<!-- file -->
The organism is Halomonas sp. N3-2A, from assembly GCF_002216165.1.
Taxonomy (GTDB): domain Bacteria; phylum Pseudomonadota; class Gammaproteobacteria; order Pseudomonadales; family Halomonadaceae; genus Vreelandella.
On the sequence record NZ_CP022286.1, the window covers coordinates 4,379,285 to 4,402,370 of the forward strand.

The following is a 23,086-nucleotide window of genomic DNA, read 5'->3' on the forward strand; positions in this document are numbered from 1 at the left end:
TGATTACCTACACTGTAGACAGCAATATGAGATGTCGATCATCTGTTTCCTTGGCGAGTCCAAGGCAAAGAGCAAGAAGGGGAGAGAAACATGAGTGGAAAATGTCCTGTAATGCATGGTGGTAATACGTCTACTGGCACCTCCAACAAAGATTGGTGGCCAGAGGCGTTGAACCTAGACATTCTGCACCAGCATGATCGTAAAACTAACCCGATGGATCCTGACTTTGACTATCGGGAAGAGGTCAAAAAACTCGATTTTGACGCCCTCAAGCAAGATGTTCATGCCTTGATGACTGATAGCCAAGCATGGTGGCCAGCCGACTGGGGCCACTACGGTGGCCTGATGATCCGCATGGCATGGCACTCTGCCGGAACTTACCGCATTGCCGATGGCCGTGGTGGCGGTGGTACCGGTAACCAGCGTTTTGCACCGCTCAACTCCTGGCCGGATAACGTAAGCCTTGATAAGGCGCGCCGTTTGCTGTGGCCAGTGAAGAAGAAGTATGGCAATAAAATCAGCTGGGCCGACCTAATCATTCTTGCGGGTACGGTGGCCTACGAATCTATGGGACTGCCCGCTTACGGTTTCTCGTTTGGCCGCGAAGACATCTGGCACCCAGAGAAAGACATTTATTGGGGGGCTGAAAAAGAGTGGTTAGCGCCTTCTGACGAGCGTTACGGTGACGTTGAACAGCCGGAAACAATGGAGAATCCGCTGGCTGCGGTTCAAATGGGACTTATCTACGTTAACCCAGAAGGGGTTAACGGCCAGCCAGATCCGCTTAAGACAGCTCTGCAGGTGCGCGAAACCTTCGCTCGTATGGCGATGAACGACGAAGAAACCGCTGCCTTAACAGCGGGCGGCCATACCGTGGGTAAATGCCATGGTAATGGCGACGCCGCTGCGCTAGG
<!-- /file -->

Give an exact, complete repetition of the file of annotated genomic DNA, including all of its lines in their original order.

The organism is Halomonas sp. N3-2A, from assembly GCF_002216165.1.
Taxonomy (GTDB): domain Bacteria; phylum Pseudomonadota; class Gammaproteobacteria; order Pseudomonadales; family Halomonadaceae; genus Vreelandella.
On the sequence record NZ_CP022286.1, the window covers coordinates 4,379,285 to 4,402,370 of the forward strand.

The following is a 23,086-nucleotide window of genomic DNA, read 5'->3' on the forward strand; positions in this document are numbered from 1 at the left end:
TGATTACCTACACTGTAGACAGCAATATGAGATGTCGATCATCTGTTTCCTTGGCGAGTCCAAGGCAAAGAGCAAGAAGGGGAGAGAAACATGAGTGGAAAATGTCCTGTAATGCATGGTGGTAATACGTCTACTGGCACCTCCAACAAAGATTGGTGGCCAGAGGCGTTGAACCTAGACATTCTGCACCAGCATGATCGTAAAACTAACCCGATGGATCCTGACTTTGACTATCGGGAAGAGGTCAAAAAACTCGATTTTGACGCCCTCAAGCAAGATGTTCATGCCTTGATGACTGATAGCCAAGCATGGTGGCCAGCCGACTGGGGCCACTACGGTGGCCTGATGATCCGCATGGCATGGCACTCTGCCGGAACTTACCGCATTGCCGATGGCCGTGGTGGCGGTGGTACCGGTAACCAGCGTTTTGCACCGCTCAACTCCTGGCCGGATAACGTAAGCCTTGATAAGGCGCGCCGTTTGCTGTGGCCAGTGAAGAAGAAGTATGGCAATAAAATCAGCTGGGCCGACCTAATCATTCTTGCGGGTACGGTGGCCTACGAATCTATGGGACTGCCCGCTTACGGTTTCTCGTTTGGCCGCGAAGACATCTGGCACCCAGAGAAAGACATTTATTGGGGGGCTGAAAAAGAGTGGTTAGCGCCTTCTGACGAGCGTTACGGTGACGTTGAACAGCCGGAAACAATGGAGAATCCGCTGGCTGCGGTTCAAATGGGACTTATCTACGTTAACCCAGAAGGGGTTAACGGCCAGCCAGATCCGCTTAAGACAGCTCTGCAGGTGCGCGAAACCTTCGCTCGTATGGCGATGAACGACGAAGAAACCGCTGCCTTAACAGCGGGCGGCCATACCGTGGGTAAATGCCATGGTAATGGCGACGCCGCTGCGCTAGG